Researchers have developed a new method that measures the effectiveness of a cleaning process that rids defective RNA from cells. But in muscular dystrophy (MD), an imperfect RNA is better than none at all in the production of protein, which is needed for muscle function.
Now researchers say they have identified a chemical that weakens the cleaning mechanism, which would help MD patients.
Gaining control over this process could also benefit patients with other diseases, such as amyotrophic lateral sclerosis (ALS) and cystic fibrosis. The study, “Inhibition of nonsense-mediated RNA decay by ER stress,” was published in the journal RNA.
In muscle cells and all living cells, DNA is first converted to RNA (ribonucleic acid), also called messenger RNA. Then RNA is converted to proteins that are needed for proper muscle function. Cells also contain a cleaning process called nonsense-mediated RNA decay (NMD) that clean up defective or junk RNA so it won’t be converted into an abnormal protein that could lead to disease.
Because genes are mutated in patients with muscular dystrophy, the NMD mechanism can scrub away the RNA, resulting in a loss of proteins. A drug that tones down the cleaning process would be a useful therapy approach, since a defective RNA could still produce a partly functional protein, which would be better than no protein at all.
Sika Zheng, an assistant professor of biomedical sciences at the University of California — Riverside, and his team have developed a method that can measure the activity of the RNA cleaning process. In the same study, they also searched for different chemicals that could dampen or boost the activity of this mechanism.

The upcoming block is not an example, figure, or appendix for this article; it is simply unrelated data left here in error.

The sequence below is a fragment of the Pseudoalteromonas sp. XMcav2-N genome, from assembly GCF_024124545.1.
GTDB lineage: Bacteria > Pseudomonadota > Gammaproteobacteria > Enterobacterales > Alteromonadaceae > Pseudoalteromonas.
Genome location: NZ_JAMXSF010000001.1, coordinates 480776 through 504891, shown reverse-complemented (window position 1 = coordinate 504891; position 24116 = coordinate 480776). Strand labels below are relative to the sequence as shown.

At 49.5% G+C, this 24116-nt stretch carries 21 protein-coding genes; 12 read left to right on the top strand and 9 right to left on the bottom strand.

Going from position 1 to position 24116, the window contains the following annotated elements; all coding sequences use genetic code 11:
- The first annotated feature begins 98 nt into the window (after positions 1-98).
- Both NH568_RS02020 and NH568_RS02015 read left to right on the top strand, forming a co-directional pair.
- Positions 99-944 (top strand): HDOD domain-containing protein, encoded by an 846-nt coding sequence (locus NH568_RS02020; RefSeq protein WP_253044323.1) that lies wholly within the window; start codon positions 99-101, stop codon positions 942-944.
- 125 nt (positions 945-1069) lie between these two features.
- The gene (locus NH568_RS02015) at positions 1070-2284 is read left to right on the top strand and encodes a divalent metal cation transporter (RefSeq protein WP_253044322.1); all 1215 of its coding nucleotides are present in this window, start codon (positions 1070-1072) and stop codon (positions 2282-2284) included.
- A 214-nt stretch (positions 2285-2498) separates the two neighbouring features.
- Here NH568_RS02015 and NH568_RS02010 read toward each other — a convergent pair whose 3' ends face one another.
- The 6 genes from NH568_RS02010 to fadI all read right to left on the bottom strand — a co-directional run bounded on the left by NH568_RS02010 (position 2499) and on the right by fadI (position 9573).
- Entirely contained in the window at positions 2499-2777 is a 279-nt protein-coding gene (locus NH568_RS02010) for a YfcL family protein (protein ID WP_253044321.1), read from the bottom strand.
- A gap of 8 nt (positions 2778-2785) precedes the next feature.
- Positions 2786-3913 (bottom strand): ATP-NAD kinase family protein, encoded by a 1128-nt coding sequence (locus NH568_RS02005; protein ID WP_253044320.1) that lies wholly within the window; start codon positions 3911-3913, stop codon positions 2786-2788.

“Our method can screen a host of chemicals and allows us to identify molecules that regulate this efficiency,” Zheng said in a press release. “We have already identified thapsigargin as a molecule that indirectly and robustly inhibits NMD.”
Thapsigargin is an experimental drug used in research to study cell functioning. It may also show promise as a potential treatment for certain cancers and might be a useful tool in additional research of the NMD mechanism.
“Our method is far easier and more sensitive, and for the first time can make measurements in all kinds of samples,” Zheng said. “This is essential for drug screening. We are going to screen a larger library of chemicals to identify molecules that either boost or weaken NMD, which should help develop better and more targeted drugs for treating ALS, muscular dystrophy, and cystic fibrosis.”